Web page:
by Steven Deutsch

For his tenth birthday,
my brother got

two cap pistols
a good guy hat

and the Ranger’s
famous black mask.

At six
I was convinced

that my masked brother
was beyond recognition.

I was happy
to be cast as Tonto.

I wore a single chicken feather
held fast by a salvaged hatband,

and carried a tomahawk
made of a hammer handle

and an empty can
of Campbell’s soup,

I said sidekick things.
“Him say horses need water,”

and called my brother
But, how I wanted
that mask.

I’d tie it on
and visit the mom and pop

shops up and down Hopkinson Avenue
preserving the peace

to a chorus of
“Who was that masked man?”

And when my brother
discovered baseball in June

I buckled on
his six-shooters

and climbed up
on my magnificent white horse.

What a glorious

To this day
I can’t watch

the sun go down
without belting out

“Hi Ho Silver

NOTE FROM THE AUTHOR: I often write about my brother, though only rarely truthfully.  I had the idea for this poem early on. The original ending was much darker, but I couldn’t get it. This ending popped up instead. I’m happy with less darkness.

ABOUT THE AUTHOR: Over the past two years, Steve Deutsch’s work has appeared in more than two dozen journals. He was nominated for Pushcart Prizes in 2017 and 2018. His chapbook, Perhaps You Can, was published in 2019 by Kelsay Press. His full-length book, Persistence of Memory, will be published in September 2020, again by Kelsay Press. He takes full responsibility for the blog

by Alan R. Shapiro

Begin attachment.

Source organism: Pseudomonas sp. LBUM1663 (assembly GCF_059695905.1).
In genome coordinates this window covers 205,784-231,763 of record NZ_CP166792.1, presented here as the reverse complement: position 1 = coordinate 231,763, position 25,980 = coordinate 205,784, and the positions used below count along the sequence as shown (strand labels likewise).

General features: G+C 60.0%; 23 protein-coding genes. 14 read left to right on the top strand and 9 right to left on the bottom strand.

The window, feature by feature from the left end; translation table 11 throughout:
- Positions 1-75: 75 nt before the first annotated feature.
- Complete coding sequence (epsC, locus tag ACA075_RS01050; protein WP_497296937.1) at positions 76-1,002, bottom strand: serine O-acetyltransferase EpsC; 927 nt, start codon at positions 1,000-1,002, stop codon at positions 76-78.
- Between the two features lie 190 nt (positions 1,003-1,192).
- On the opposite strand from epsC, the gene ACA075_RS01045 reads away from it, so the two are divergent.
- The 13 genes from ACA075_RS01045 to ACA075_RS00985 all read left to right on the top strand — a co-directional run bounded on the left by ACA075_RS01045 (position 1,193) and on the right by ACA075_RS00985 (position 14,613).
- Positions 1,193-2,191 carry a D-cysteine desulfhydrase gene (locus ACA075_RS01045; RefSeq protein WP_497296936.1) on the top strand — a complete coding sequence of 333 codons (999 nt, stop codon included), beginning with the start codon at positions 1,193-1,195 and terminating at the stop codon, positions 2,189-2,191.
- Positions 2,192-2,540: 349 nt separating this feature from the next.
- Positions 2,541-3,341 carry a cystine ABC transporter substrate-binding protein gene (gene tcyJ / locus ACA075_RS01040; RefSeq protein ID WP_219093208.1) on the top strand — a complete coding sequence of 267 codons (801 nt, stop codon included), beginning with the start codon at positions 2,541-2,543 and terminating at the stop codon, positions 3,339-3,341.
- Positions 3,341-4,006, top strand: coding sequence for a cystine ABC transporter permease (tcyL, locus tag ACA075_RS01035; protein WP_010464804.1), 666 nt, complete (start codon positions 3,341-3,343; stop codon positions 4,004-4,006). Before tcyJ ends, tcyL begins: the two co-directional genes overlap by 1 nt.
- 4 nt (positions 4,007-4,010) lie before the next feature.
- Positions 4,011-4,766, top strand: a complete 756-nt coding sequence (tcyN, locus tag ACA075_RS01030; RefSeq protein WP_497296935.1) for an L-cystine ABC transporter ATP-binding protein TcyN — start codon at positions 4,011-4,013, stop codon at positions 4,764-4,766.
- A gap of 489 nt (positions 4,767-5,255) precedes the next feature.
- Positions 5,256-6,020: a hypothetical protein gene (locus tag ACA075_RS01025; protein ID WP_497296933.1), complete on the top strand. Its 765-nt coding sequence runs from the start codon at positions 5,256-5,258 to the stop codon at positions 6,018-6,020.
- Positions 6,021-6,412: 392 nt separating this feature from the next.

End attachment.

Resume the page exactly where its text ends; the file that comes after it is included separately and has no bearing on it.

The two boys lean out on the railing   
of the front porch, looking up.
Behind them they can hear their mother   
in one room watching “Name That Tune,”   
their father in another watching   
a Walter Cronkite Special, the TVs   
turned up high and higher till they   
each can’t hear the other’s show.   
The older boy is saying that no matter   
how many stars you counted there were   
always more stars beyond them   
and beyond the stars black space   
going on forever in all directions,   
so that even if you flew up
millions and millions of years   
you’d be no closer to the end   
of it than they were now
here on the porch on Tuesday night   
in the middle of summer.
The younger boy can think somehow   
only of his mother’s closet,   
how he likes to crawl in back   
behind the heavy drapery
of shirts, nightgowns and dresses,   
into the sheer black where
no matter how close he holds   
his hand up to his face
there’s no hand ever, no
face to hold it to.
A woman from another street
is calling to her stray cat or dog,   
clapping and whistling it in,
and farther away deep in the city   
sirens now and again
veer in and out of hearing.
The boys edge closer, shoulder   
to shoulder now, sad Ptolemies,
the older looking up, the younger
as he thinks back straight ahead
into the black leaves of the maple
where the street lights flicker
like another watery skein of stars.
“Name That Tune” and Walter Cronkite
struggle like rough water
to rise above each other.
And the woman now comes walking
in a nightgown down the middle
of the street, clapping and
whistling, while the older boy
goes on about what light years
are, and solar winds, black holes,
and how the sun is cooling
and what will happen to
them all when it is cold.
“Astronomy Lesson” appears in Alan R. Shapiro’s collection Happy Hour (The University of Chicago Press, 1987).

ABOUT THE AUTHOR: Alan Shapiro (born in 1952), the author of numerous collections of poetry, has won the Kingsley Tufts Award, the Los Angeles Book Prize, and a Lila Wallace–Reader’s Digest Writers’ Award. He has taught at Stanford University and the University of North Carolina, Chapel Hill.